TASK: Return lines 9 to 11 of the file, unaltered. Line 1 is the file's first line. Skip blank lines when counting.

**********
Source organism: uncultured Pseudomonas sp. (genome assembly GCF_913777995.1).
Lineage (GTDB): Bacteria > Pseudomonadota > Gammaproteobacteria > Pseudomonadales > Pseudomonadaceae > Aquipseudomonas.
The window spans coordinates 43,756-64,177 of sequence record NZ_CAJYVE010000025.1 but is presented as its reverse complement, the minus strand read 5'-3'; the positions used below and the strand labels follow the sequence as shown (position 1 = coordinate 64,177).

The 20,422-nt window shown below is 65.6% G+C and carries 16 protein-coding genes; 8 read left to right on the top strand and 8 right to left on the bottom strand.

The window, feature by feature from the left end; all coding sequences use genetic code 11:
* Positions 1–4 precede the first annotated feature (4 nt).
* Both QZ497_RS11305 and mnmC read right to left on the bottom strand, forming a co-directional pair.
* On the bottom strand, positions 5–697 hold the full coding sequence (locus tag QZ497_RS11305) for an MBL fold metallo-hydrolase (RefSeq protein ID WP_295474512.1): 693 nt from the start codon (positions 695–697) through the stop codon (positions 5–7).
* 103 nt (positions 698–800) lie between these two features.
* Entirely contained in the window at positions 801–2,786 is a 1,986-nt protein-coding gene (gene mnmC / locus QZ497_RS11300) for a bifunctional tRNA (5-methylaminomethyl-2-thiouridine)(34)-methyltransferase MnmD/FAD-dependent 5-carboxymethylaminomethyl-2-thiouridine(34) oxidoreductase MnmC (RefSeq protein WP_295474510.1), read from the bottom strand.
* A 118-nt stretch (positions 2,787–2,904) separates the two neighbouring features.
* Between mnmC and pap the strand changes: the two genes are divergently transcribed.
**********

* 103 nt (positions 698–800) lie between these two features.
* Entirely contained in the window at positions 801–2,786 is a 1,986-nt protein-coding gene (gene mnmC / locus QZ497_RS11300) for a bifunctional tRNA (5-methylaminomethyl-2-thiouridine)(34)-methyltransferase MnmD/FAD-dependent 5-carboxymethylaminomethyl-2-thiouridine(34) oxidoreductase MnmC (RefSeq protein WP_295474510.1), read from the bottom strand.
* A 118-nt stretch (positions 2,787–2,904) separates the two neighbouring features.